In a CGD “wonkcast”, Nancy Birdsall sets out some excellent criteria for the next World Bank president.
Ability to “corral” the World Bank’s resident, 25-person board onto a new agenda, including perhaps letting loose their grip on how the Bank runs, day-to-day, will be key. This will involve personal and persuasive skills that the Bank has not seen much in evidence since Jim Wolfensohn’s departure nearly seven years ago. Admittedly, Wolfensohn had a rocky start, and a stormy relationship with the Executive Directors at times, but once he realized that “what’s good for the Bank is good for Jim Wolfensohn, and vice versa” he moved the Bank to a new level of respect and effectiveness, with a Board that was fully behind him.
This new agenda has to have a clearer Bank role in global public goods. These include the Bank’s role in the financing vehicles for climate change, for health and education, and for the other global issues on which the Bank’s expertise, convening authority, and financial leveraging capacity are key to successful collective global action. As Nancy says, a clear mandate and disciplined execution are sorely needed.
Her other point about the Bank’s lending to MICs like China and India is also well taken. Clearly neither country–and a few others like Mexico, Brazil, Russia and South Africa–needs the Bank’s money, and even in Indonesia, the Bank’s financing role is very modest compared to the country’s own resources. Here, again, the Bank’s credibility on advice, on helping upgrade public administration, and on dealing with the risks associated with use of country systems, needs to be improved. Her point on ‘cutting administration costs’ associated with dealing with competent middle-income borrowers is a bit off the mark, but clearly the Bank’s resources on poor and fragile countries could be increased if budgets for large, largely self-reliant countries were not so great. That would also have the advantage of reducing Bank dependence on trust funds for donor favorites–read, Africa–where the temptation for European donors to steer where the Bank heads is great.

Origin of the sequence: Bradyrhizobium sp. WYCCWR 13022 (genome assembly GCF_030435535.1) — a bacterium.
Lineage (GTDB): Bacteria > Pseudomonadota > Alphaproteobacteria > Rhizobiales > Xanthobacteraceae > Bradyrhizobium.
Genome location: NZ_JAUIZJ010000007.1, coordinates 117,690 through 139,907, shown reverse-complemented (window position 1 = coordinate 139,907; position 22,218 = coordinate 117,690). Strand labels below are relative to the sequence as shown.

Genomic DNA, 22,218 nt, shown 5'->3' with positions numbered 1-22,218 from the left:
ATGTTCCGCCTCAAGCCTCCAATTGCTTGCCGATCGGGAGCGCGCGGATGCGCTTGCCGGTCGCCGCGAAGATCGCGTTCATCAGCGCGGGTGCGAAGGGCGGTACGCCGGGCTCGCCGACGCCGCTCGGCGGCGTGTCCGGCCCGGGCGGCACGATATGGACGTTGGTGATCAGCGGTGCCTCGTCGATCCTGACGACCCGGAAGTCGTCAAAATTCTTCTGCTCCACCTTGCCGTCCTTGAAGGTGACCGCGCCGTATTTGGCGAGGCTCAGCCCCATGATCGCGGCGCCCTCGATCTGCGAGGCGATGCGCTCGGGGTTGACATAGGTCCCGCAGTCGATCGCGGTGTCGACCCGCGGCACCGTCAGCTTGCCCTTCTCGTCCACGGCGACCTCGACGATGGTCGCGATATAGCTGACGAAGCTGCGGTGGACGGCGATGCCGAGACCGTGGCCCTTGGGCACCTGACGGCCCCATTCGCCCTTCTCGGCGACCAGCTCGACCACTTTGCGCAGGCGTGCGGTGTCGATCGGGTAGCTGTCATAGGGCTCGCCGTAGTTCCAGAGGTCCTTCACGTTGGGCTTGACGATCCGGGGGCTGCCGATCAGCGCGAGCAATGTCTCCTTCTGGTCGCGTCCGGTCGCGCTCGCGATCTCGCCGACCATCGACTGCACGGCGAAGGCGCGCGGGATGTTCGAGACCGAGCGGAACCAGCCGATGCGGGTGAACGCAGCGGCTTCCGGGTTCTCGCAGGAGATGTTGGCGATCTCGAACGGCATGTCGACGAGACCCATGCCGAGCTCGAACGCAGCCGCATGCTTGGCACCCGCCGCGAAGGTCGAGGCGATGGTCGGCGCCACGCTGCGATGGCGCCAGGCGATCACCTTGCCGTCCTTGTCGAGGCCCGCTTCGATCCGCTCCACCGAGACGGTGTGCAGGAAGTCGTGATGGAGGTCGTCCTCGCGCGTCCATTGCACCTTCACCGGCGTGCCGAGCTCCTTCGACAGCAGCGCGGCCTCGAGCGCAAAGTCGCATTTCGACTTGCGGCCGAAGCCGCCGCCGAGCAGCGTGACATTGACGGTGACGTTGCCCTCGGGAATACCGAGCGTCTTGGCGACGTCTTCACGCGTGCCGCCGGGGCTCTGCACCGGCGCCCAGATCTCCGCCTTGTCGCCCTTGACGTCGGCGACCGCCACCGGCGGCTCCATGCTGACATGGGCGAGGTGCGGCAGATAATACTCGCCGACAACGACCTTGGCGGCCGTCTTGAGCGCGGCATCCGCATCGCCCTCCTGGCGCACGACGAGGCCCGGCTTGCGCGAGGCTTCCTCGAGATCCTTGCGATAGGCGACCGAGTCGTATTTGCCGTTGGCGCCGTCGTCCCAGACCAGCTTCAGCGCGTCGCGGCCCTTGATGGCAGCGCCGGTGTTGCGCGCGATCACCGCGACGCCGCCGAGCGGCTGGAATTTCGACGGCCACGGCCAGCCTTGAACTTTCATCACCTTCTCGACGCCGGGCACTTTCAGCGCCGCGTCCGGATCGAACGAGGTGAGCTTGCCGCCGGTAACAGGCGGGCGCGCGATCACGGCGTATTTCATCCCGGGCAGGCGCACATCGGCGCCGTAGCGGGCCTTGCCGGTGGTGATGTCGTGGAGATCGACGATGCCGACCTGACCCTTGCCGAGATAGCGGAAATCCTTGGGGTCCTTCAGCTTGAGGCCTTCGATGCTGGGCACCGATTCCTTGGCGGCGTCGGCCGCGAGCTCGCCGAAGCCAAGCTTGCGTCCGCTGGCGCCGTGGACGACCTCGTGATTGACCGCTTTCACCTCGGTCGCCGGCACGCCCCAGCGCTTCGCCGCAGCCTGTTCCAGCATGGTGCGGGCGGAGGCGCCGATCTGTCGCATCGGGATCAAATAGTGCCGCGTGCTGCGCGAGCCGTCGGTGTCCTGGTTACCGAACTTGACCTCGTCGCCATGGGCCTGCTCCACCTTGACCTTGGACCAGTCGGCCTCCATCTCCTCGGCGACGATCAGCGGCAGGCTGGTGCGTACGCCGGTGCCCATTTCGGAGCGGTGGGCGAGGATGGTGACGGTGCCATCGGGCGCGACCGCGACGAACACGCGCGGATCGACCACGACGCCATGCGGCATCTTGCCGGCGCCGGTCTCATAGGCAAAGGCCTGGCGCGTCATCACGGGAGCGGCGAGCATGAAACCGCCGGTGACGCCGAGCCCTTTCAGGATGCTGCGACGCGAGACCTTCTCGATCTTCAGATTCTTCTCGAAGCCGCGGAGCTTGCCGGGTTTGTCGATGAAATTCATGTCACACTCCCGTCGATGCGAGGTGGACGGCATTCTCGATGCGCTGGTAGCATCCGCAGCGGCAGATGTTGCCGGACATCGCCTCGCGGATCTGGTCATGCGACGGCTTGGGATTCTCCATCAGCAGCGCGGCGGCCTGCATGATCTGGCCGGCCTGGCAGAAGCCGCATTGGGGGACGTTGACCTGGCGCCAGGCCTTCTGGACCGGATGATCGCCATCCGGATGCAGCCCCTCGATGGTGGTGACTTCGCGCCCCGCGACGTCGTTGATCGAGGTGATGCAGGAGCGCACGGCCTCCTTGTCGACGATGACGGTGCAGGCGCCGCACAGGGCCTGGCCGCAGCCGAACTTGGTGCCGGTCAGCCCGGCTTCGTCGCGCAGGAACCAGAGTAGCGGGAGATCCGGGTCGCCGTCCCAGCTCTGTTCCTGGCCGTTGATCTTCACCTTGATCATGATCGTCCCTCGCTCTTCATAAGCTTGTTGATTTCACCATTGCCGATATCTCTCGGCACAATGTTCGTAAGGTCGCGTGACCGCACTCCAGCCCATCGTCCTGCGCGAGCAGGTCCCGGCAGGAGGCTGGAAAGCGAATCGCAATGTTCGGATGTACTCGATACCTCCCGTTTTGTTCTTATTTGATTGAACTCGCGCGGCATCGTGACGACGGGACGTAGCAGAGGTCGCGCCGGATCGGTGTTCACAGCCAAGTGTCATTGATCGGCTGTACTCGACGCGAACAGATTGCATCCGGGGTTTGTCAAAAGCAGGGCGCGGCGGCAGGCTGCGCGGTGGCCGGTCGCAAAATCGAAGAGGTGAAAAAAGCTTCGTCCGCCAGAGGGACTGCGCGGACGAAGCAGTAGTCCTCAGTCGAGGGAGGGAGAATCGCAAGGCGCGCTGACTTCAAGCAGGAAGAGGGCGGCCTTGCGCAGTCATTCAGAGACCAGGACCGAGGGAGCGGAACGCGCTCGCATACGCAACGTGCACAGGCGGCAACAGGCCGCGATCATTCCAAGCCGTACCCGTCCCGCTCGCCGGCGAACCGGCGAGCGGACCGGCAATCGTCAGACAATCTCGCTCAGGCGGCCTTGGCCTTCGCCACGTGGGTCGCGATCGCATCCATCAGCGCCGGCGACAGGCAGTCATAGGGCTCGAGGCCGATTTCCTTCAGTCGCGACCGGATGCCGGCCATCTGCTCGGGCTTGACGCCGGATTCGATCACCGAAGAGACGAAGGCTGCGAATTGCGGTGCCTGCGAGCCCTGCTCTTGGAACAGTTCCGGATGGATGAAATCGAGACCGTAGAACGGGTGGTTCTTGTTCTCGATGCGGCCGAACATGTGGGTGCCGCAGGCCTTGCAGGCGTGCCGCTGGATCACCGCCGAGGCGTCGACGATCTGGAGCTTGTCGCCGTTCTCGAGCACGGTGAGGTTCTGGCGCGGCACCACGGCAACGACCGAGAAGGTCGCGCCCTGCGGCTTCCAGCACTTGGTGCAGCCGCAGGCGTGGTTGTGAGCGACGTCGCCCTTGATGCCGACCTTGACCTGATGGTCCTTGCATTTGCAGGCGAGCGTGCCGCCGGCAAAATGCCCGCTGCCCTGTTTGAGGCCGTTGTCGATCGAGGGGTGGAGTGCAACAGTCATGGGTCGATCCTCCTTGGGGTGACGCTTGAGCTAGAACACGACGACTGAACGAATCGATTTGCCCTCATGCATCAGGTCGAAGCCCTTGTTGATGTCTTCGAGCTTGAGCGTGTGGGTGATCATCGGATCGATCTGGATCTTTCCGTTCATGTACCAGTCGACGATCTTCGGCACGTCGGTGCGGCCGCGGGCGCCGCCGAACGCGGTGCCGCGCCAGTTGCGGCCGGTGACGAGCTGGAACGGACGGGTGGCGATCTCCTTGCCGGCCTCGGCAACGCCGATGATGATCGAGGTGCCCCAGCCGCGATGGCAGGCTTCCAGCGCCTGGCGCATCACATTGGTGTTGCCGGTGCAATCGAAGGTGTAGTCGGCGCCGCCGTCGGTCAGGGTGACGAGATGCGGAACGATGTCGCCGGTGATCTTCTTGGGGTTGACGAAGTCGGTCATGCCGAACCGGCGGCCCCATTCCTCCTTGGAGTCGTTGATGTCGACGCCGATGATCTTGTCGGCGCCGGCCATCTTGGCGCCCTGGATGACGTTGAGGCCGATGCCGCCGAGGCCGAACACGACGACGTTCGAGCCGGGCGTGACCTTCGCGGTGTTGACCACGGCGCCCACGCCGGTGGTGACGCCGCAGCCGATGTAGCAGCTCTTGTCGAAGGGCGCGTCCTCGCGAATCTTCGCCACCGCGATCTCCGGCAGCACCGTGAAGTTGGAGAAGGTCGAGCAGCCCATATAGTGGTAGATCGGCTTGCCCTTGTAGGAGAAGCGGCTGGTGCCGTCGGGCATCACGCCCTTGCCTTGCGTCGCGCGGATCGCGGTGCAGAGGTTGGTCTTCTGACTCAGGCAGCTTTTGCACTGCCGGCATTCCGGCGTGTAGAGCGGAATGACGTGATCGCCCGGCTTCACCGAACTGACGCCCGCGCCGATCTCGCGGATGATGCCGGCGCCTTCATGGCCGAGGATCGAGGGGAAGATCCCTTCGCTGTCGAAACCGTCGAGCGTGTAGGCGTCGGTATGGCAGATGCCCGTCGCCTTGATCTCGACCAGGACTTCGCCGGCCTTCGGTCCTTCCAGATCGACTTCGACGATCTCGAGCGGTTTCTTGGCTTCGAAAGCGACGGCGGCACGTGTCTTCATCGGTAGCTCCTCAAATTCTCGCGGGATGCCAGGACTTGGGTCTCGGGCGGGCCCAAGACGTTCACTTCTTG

But any credit union has to provide its products to all its eligible members; moreover, there is much to be learned and some influence to be exercised, by working with MICs, perhaps in a more deliberate way “what’s in it for the Bank, and for the Bank’s other clients?”
Nancy Birdsall’s implicit plea for someone to manage the place is welcome, after seven years of neglect. Her candidates, alas, are sort of ‘meh’ and both in the public and private sectors there are probably strong contenders.
Who are also Americans, like Nancy is.
Whatever her other attractions, at 66, Nancy is probably outside the age limit the Bank’s Board has implicitly set.
But, at 64, Hillary Clinton might also be, and that doesn’t stop speculation about her plans.